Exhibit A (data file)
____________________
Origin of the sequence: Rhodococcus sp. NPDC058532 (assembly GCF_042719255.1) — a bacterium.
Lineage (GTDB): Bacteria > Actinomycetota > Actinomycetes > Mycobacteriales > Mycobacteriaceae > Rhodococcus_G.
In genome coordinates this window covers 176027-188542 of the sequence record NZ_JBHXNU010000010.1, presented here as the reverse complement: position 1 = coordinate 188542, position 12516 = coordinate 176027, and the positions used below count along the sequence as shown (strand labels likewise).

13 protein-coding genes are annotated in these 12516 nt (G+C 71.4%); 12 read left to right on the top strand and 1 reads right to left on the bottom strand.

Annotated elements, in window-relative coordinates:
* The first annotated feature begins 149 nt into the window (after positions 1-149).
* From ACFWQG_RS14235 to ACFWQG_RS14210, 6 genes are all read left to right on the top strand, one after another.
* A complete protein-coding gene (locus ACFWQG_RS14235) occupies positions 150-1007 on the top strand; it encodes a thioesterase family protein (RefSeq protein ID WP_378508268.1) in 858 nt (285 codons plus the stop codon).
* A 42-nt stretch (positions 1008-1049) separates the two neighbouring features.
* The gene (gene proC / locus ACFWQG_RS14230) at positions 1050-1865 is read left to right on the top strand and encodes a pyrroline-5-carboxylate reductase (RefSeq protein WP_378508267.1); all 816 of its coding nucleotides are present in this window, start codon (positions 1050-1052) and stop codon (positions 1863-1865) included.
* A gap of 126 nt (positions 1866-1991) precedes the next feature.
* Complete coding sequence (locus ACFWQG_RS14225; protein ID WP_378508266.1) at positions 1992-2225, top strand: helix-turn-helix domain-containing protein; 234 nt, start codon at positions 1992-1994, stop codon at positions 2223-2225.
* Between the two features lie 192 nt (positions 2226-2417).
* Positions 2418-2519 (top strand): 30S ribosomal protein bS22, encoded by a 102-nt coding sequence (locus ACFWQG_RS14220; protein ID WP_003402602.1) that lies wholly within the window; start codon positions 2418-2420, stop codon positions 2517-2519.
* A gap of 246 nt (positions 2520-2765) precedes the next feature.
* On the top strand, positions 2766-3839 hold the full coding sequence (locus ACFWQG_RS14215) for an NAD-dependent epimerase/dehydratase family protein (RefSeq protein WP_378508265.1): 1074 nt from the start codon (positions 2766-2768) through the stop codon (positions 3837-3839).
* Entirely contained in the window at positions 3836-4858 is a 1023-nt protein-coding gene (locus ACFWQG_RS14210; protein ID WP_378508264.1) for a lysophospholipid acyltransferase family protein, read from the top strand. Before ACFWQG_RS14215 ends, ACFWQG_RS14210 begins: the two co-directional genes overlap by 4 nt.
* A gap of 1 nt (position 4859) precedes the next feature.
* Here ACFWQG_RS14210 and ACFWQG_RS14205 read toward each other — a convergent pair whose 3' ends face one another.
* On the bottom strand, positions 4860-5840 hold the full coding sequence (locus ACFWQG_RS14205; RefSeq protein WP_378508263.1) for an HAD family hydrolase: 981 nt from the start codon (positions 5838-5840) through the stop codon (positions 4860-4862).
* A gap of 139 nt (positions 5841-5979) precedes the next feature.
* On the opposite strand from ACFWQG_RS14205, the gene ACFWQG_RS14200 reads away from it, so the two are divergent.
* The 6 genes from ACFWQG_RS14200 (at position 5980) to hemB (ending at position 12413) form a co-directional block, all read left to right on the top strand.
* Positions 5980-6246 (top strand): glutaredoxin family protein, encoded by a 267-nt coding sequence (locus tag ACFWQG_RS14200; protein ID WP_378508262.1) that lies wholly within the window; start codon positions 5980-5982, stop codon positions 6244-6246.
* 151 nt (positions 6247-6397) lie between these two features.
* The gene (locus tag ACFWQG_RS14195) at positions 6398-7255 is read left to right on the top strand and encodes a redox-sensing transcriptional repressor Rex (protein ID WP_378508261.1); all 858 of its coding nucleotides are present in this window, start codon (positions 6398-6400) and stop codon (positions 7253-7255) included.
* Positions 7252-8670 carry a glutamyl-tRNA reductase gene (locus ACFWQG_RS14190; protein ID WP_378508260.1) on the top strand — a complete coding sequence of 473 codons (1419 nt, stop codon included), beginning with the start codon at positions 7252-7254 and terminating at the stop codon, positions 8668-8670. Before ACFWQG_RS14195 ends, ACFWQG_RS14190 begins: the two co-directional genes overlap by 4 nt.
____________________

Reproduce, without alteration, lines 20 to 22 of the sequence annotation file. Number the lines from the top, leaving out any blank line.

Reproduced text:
* On the bottom strand, positions 4860-5840 hold the full coding sequence (locus ACFWQG_RS14205; RefSeq protein WP_378508263.1) for an HAD family hydrolase: 981 nt from the start codon (positions 5838-5840) through the stop codon (positions 4860-4862).
* A gap of 139 nt (positions 5841-5979) precedes the next feature.
* On the opposite strand from ACFWQG_RS14205, the gene ACFWQG_RS14200 reads away from it, so the two are divergent.